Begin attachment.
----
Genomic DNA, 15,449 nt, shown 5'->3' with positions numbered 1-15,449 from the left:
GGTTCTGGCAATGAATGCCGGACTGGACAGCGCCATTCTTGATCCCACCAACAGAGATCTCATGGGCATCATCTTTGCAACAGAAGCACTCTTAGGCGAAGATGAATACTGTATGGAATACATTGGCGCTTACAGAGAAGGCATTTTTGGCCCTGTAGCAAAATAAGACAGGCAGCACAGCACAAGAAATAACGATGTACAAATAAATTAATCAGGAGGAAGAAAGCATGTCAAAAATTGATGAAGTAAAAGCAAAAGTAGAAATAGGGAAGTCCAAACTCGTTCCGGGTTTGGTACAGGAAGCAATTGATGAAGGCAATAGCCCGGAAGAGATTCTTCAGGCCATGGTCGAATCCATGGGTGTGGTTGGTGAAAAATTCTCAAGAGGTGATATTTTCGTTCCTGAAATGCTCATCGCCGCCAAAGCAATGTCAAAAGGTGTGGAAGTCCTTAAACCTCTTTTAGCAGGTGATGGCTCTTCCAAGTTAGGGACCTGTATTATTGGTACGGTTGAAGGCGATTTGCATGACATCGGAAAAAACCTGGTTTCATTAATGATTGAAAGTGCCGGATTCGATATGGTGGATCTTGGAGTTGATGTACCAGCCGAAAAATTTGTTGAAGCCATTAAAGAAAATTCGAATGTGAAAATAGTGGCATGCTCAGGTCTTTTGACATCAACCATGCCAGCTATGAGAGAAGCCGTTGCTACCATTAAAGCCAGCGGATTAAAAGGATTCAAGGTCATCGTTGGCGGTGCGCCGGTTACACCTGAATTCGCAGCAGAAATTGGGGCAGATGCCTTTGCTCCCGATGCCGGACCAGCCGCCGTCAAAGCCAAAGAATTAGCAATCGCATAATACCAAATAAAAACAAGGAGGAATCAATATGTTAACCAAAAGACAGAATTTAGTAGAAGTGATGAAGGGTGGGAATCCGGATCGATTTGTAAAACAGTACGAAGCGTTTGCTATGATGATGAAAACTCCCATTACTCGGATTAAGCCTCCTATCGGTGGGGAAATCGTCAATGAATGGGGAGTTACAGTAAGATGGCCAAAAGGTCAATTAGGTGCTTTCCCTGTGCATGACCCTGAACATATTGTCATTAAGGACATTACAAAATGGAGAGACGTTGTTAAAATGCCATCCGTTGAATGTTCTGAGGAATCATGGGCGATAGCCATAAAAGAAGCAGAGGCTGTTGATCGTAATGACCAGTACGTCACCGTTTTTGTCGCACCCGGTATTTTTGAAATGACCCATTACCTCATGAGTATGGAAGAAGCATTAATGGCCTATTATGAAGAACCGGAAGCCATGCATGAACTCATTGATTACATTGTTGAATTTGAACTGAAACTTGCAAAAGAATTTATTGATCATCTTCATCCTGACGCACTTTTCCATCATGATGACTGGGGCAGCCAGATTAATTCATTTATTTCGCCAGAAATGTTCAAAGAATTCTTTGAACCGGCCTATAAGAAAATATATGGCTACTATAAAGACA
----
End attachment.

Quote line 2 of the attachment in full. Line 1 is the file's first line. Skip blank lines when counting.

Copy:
GGTTCTGGCAATGAATGCCGGACTGGACAGCGCCATTCTTGATCCCACCAACAGAGATCTCATGGGCATCATCTTTGCAACAGAAGCACTCTTAGGCGAAGATGAATACTGTATGGAATACATTGGCGCTTACAGAGAAGGCATTTTTGGCCCTGTAGCAAAATAAGACAGGCAGCACAGCACAAGAAATAACGATGTACAAATAAATTAATCAGGAGGAAGAAAGCATGTCAAAAATTGATGAAGTAAAAGCAAAAGTAGAAATAGGGAAGTCCAAACTCGTTCCGGGTTTGGTACAGGAAGCAATTGATGAAGGCAATAGCCCGGAAGAGATTCTTCAGGCCATGGTCGAATCCATGGGTGTGGTTGGTGAAAAATTCTCAAGAGGTGATATTTTCGTTCCTGAAATGCTCATCGCCGCCAAAGCAATGTCAAAAGGTGTGGAAGTCCTTAAACCTCTTTTAGCAGGTGATGGCTCTTCCAAGTTAGGGACCTGTATTATTGGTACGGTTGAAGGCGATTTGCATGACATCGGAAAAAACCTGGTTTCATTAATGATTGAAAGTGCCGGATTCGATATGGTGGATCTTGGAGTTGATGTACCAGCCGAAAAATTTGTTGAAGCCATTAAAGAAAATTCGAATGTGAAAATAGTGGCATGCTCAGGTCTTTTGACATCAACCATGCCAGCTATGAGAGAAGCCGTTGCTACCATTAAAGCCAGCGGATTAAAAGGATTCAAGGTCATCGTTGGCGGTGCGCCGGTTACACCTGAATTCGCAGCAGAAATTGGGGCAGATGCCTTTGCTCCCGATGCCGGACCAGCCGCCGTCAAAGCCAAAGAATTAGCAATCGCATAATACCAAATAAAAACAAGGAGGAATCAATATGTTAACCAAAAGACAGAATTTAGTAGAAGTGATGAAGGGTGGGAATCCGGATCGATTTGTAAAACAGTACGAAGCGTTTGCTATGATGATGAAAACTCCCATTACTCGGATTAAGCCTCCTATCGGTGGGGAAATCGTCAATGAATGGGGAGTTACAGTAAGATGGCCAAAAGGTCAATTAGGTGCTTTCCCTGTGCATGACCCTGAACATATTGTCATTAAGGACATTACAAAATGGAGAGACGTTGTTAAAATGCCATCCGTTGAATGTTCTGAGGAATCATGGGCGATAGCCATAAAAGAAGCAGAGGCTGTTGATCGTAATGACCAGTACGTCACCGTTTTTGTCGCACCCGGTATTTTTGAAATGACCCATTACCTCATGAGTATGGAAGAAGCATTAATGGCCTATTATGAAGAACCGGAAGCCATGCATGAACTCATTGATTACATTGTTGAATTTGAACTGAAACTTGCAAAAGAATTTATTGATCATCTTCATCCTGACGCACTTTTCCATCATGATGACTGGGGCAGCCAGATTAATTCATTTATTTCGCCAGAAATGTTCAAAGAATTCTTTGAACCGGCCTATAAGAAAATATATGGCTACTATAAAGACA